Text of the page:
Hirschsprung’s Disease
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Hirschsprung’s Disease

(Congenital Megacolon; Colonic Aganglionosis)

En Español (Spanish Version)


Hirschsprung's disease is a rare congenital disorder—affecting about 1 in 5,000 US newborns—that results in an obstruction of the bowel. This prevents normal bowel movements. It usually occurs as an isolated finding but can also be part of a syndrome.


Hirschsprung's disease is caused by the absence of certain nerve cells, called ganglia, in the wall of the bowel. Normally, these nerve cells help relax the bowel wall to allow fecal matter to move through the colon. However, in children with Hirschsprung's disease, the colon stays contracted, and bowel contents build up before the obstruction. The condition usually affects the last 1-2 feet of the colon that ends with the rectum.

Hirschsprung's Disease

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The absence of ganglia is due to a genetic defect. In some cases, HD is hereditary, which means parents could pass it to their children. This can happen even if the parents don't have HD. If you have one child with HD, you could have more children with the disease. Talk to your doctor about the risk and consider genetic counseling.

Risk Factors

A risk factor is something that increases your chance of getting a disease or condition. Risk factors for Hirschsprung's disease include:

  • Family members with the disease
  • More common in males
  • May be associated with other congenital defects


Hirschsprung's disease is usually diagnosed in infancy, but can also be diagnosed later. Symptoms can differ with age.

  • In newborns:
    • Failure to pass meconium within the first 48 hours of life (Meconium is a dark sticky substance that is the first bowel movement.)
    • Vomiting after eating
    • Abdominal distention
  • In young children:
  • In teenagers:
    • Severe constipation for most of their lives
    • Anemia


Most cases of Hirschsprung's disease are diagnosed in infancy, although some may not be diagnosed until adolescence or early adulthood.

Tests for diagnosis may include:

  • Barium enema—injection of fluid into the rectum that makes the colon show up on an x-ray so the doctor can see abnormal areas in the colon
  • Biopsy—removal of a sample of bowel tissue to check for ganglia (or the absence of ganglia)
  • Anorectal manometry—measurement of the pressures of the internal and external sphincter with a rectal balloon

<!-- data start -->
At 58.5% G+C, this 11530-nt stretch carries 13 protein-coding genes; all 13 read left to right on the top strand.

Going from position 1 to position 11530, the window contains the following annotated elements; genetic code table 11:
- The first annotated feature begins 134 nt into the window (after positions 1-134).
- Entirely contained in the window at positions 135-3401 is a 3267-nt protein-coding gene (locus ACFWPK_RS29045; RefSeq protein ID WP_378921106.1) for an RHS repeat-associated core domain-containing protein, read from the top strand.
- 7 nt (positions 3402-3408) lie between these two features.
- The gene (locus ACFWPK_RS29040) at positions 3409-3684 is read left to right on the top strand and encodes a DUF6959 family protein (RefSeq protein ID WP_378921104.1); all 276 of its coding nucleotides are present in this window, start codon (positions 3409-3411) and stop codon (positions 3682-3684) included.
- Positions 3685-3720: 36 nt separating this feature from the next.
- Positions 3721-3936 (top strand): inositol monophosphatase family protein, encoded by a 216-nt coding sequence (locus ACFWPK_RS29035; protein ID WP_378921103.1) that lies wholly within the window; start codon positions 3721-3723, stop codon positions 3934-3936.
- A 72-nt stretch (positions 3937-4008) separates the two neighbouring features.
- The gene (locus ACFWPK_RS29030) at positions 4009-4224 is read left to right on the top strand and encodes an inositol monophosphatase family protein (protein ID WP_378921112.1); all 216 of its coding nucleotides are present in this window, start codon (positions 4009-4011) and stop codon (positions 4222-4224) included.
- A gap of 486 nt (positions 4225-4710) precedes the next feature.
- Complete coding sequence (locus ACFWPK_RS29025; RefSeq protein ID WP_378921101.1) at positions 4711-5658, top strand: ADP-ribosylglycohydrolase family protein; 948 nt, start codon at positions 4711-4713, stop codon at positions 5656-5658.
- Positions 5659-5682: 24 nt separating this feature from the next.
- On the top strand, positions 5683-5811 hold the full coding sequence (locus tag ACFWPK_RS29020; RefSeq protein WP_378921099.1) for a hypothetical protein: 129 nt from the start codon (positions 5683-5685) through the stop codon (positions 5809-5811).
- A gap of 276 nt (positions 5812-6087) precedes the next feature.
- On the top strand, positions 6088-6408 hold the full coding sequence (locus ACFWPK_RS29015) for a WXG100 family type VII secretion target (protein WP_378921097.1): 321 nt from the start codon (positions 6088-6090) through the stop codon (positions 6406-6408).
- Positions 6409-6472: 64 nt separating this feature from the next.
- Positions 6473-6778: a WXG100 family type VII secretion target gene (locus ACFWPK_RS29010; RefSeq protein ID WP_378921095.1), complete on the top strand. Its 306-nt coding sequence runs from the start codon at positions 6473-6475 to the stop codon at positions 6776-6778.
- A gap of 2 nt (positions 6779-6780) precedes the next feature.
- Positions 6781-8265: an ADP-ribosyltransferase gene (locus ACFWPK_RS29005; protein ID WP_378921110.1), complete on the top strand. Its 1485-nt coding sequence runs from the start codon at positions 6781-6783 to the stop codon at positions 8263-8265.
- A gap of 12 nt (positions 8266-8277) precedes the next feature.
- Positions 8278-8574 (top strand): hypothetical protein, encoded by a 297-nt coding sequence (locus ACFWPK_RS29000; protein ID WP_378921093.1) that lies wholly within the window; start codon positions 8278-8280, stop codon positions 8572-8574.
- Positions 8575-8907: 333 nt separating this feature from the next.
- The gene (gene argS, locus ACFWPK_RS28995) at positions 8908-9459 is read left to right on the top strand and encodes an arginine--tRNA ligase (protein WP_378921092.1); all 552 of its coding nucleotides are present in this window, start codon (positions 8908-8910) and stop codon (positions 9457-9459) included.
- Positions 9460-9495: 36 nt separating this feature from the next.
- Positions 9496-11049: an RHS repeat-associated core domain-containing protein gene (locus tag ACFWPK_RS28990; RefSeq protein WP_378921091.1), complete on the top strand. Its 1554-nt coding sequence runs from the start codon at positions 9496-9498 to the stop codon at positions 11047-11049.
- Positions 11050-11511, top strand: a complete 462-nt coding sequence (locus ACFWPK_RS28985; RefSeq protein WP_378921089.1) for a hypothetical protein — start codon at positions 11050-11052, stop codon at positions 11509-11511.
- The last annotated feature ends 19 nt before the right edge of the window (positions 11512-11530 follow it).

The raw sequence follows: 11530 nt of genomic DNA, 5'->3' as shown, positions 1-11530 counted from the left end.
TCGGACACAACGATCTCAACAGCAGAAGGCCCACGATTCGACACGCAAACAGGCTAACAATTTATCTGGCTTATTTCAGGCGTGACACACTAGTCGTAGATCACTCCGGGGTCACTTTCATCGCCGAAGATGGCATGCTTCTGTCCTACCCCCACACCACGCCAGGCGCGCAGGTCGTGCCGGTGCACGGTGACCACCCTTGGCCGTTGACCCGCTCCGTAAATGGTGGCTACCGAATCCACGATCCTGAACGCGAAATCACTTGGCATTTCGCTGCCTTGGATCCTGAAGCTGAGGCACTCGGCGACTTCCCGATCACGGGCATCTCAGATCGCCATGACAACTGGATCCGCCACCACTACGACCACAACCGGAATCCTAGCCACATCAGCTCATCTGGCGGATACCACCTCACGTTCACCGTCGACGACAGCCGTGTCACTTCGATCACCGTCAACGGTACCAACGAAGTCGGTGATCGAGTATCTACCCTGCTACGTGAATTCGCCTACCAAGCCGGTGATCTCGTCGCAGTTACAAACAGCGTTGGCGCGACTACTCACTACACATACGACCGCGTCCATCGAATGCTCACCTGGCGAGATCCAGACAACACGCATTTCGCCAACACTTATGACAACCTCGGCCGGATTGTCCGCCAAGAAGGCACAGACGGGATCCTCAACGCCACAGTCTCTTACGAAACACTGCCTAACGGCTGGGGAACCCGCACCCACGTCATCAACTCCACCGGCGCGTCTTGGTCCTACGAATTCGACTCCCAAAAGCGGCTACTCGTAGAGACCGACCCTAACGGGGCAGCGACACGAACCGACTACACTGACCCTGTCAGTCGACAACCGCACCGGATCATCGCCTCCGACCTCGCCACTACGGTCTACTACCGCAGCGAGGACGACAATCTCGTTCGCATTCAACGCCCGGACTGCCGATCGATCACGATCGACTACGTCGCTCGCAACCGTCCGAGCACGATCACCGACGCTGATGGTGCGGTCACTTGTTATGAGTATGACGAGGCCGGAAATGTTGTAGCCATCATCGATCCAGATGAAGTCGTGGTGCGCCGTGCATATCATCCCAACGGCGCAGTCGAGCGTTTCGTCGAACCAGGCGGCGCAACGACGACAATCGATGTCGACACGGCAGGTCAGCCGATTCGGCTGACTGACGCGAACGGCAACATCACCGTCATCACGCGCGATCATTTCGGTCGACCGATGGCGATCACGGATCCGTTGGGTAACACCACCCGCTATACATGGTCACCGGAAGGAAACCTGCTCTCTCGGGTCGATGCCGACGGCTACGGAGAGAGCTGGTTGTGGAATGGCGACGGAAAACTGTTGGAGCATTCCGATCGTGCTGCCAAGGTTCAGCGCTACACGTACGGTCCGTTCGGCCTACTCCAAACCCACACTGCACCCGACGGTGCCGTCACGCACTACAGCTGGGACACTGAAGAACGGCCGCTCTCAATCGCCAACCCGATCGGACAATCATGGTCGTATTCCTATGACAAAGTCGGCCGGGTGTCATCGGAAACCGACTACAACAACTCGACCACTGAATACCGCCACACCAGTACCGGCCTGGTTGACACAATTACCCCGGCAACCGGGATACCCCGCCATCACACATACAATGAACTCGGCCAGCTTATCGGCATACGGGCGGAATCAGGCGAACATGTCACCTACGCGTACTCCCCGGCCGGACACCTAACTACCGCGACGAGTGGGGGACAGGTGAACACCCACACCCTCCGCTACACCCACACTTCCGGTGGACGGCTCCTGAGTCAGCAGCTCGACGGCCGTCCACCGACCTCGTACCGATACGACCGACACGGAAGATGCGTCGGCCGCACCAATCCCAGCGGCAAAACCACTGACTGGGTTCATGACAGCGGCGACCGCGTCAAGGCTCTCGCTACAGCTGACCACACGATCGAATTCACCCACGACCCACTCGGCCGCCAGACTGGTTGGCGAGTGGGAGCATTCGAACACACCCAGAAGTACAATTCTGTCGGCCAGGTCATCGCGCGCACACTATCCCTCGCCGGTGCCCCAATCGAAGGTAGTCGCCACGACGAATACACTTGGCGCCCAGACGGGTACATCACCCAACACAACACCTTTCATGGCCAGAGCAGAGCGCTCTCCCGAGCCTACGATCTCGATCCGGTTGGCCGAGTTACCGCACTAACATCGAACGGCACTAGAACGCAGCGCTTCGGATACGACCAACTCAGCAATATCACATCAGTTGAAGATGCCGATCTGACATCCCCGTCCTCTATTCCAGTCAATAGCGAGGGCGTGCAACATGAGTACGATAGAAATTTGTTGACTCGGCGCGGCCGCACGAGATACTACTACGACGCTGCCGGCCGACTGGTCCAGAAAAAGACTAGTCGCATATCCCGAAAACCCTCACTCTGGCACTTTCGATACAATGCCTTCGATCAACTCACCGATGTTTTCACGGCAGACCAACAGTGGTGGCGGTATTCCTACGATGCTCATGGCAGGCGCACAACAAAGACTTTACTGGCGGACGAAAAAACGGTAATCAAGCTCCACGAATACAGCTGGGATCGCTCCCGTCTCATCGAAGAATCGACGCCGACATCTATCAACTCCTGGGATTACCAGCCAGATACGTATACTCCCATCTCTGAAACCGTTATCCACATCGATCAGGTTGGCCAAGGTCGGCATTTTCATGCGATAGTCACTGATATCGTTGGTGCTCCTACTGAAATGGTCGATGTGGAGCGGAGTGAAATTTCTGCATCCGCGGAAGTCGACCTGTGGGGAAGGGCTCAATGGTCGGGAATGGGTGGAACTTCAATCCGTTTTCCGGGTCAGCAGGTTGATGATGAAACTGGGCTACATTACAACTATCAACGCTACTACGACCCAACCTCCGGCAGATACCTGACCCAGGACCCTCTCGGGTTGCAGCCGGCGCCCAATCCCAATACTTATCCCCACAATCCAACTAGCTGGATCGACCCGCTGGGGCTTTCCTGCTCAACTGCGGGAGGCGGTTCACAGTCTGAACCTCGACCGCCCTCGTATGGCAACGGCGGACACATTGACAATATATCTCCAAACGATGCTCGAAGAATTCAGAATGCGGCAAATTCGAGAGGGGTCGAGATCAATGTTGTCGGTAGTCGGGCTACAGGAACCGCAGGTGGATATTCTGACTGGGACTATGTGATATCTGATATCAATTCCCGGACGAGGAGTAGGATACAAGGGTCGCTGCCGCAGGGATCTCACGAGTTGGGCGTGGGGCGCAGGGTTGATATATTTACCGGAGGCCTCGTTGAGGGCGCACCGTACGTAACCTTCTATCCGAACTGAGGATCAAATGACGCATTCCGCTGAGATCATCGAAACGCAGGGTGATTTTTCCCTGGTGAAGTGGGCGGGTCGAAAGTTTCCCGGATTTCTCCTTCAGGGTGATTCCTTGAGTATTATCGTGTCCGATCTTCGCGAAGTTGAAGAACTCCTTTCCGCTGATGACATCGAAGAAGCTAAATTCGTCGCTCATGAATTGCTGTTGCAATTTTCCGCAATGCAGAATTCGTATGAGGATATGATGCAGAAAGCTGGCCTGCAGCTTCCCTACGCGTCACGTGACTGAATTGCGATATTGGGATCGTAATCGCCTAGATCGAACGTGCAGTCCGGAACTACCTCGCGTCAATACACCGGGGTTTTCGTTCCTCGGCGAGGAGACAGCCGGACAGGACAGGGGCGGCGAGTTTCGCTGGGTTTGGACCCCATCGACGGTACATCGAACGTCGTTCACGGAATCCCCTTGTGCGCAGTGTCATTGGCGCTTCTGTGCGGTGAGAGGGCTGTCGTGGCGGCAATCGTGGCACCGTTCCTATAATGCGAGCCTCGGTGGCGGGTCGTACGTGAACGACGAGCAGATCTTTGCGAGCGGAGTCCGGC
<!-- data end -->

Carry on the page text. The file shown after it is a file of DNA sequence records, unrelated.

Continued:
The primary treatment for Hirschsprung's disease is surgery to remove the affected portion of the colon. There are three potential phases to the surgery, but all three phases may not be needed. Your doctor will discuss the best methods for you or your child's condition.

The three phases are:

  • Colostomy—This involves surgically creating an opening into the colon, which is brought to the abdominal surface. Stool contents are excreted through this opening and into a bag.
  • Pull-through operation—The affected area of the colon is removed, then the healthy colon is brought down to the rectum and joined to the rectal wall.
  • Closure of the colostomy—The colostomy opening is closed, and bowel function gradually returns to normal.


Symptoms are eliminated in 90% of children after surgical treatment. A better outcome is associated with early treatment, and shorter bowel segment involvement.


Complications may include:


There are no guidelines for the prevention of Hirschsprung's disease.


International Foundation for Functional Gastrointestinal Disorders

The National Digestive Diseases Information Clearinghouse (NDDIC)


Canada Health Portal

Canadian Institute for Health Information (CIHI)


Behrman RE, Kliegman RM, Jenson HB, eds. Nelson Textbook of Pediatrics . 17th ed. Philadelphia,PA: WB Saunders Company; 2004.

Harrison’s Principles of Internal Medicine . 14th ed. McGraw-Hill; 1998.

Hirschsprung's disease. Med Help International website. Available at: http://www.medhelp.org/HealthTopics/Hirschsprung's_Disease.html .

Medline Plus website. Available at: http://www.nlm.nih.gov/medlineplus/ency/article/001140.htm .

National Institute of Diabetes & Digestive & Kidney Diseases website. Available at: http://www.niddk.nih.gov/health/digest/pubs/hirsch/hirsch.htm .

Last reviewed November 2007 by Kari Kassir, MD

Please be aware that this information is provided to supplement the care provided by your physician. It is neither intended nor implied to be a substitute for professional medical advice. CALL YOUR HEALTHCARE PROVIDER IMMEDIATELY IF YOU THINK YOU MAY HAVE A MEDICAL EMERGENCY. Always seek the advice of your physician or other qualified health provider prior to starting any new treatment or with any questions you may have regarding a medical condition.

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